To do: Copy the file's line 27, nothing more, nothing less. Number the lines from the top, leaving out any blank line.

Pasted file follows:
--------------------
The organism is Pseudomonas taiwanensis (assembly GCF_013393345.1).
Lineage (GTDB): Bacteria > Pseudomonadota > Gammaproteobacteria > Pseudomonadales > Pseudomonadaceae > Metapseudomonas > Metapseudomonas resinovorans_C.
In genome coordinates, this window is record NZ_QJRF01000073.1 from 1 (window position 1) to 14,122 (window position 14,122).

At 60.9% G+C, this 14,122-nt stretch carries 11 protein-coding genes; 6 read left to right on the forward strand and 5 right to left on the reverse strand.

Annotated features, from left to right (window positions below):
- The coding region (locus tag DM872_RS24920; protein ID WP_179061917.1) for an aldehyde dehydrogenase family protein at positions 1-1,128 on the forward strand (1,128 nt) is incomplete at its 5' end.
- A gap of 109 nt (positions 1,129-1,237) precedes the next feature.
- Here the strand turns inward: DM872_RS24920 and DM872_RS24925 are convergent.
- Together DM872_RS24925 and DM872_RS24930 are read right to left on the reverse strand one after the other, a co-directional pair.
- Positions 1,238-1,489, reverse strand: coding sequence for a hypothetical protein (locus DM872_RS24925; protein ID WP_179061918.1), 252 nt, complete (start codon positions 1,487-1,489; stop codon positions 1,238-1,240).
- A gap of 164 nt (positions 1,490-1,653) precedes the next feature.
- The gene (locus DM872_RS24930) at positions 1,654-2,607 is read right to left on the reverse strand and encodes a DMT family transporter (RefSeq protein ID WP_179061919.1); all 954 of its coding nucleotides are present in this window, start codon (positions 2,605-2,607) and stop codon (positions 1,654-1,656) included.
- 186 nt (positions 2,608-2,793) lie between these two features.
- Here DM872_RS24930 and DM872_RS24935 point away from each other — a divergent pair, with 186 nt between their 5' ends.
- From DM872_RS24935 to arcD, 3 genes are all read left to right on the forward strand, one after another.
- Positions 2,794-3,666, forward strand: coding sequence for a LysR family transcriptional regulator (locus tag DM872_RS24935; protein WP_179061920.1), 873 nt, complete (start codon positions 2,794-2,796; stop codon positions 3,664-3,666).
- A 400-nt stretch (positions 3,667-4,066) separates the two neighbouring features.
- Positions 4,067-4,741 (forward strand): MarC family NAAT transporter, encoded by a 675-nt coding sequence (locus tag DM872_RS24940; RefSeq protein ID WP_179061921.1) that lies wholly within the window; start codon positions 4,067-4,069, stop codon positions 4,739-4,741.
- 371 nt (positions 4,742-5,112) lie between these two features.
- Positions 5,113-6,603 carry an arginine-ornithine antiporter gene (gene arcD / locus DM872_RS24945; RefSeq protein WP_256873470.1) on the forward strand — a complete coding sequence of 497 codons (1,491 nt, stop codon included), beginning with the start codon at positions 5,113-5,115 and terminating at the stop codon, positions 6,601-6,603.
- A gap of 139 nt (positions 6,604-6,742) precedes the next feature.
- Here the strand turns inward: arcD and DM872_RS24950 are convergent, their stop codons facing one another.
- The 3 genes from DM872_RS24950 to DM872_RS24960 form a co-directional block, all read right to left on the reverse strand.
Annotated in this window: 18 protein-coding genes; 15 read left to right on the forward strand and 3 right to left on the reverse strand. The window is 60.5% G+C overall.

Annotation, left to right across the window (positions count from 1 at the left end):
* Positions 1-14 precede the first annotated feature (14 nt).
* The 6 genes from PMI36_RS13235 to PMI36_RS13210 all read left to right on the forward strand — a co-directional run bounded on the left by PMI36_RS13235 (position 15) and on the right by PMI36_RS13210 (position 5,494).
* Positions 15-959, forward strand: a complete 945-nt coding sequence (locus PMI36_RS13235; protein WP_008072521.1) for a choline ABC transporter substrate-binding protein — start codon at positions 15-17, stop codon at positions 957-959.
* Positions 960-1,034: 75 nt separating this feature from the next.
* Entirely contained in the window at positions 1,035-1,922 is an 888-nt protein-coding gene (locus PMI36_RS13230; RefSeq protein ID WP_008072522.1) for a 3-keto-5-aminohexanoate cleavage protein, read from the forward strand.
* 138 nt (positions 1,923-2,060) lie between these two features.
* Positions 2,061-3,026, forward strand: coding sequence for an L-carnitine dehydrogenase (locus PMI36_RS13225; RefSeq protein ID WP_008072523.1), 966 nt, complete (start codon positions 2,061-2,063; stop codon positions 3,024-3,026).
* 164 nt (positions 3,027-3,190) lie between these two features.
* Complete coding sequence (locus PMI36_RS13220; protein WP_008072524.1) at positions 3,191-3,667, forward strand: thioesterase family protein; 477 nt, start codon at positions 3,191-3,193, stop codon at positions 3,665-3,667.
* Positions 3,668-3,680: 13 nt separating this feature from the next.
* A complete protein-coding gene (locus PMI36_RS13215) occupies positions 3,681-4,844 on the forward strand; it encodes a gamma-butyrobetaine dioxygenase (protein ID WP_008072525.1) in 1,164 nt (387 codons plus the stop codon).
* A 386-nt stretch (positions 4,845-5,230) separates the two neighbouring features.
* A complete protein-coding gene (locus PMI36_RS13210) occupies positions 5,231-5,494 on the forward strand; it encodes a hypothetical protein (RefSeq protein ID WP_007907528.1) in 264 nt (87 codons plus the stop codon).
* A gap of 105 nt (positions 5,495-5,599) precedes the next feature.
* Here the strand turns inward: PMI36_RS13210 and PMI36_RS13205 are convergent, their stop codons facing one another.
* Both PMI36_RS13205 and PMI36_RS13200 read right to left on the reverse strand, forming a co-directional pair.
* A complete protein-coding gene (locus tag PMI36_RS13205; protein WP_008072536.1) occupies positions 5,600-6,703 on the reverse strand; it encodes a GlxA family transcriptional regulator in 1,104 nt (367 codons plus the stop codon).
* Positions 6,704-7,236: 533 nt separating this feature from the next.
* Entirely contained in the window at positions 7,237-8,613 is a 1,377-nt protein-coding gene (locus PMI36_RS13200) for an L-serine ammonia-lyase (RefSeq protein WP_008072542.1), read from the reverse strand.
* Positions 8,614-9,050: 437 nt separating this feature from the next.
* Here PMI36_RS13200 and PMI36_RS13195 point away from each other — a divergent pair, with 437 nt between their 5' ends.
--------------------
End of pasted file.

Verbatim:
* The 6 genes from PMI36_RS13235 to PMI36_RS13210 all read left to right on the forward strand — a co-directional run bounded on the left by PMI36_RS13235 (position 15) and on the right by PMI36_RS13210 (position 5,494).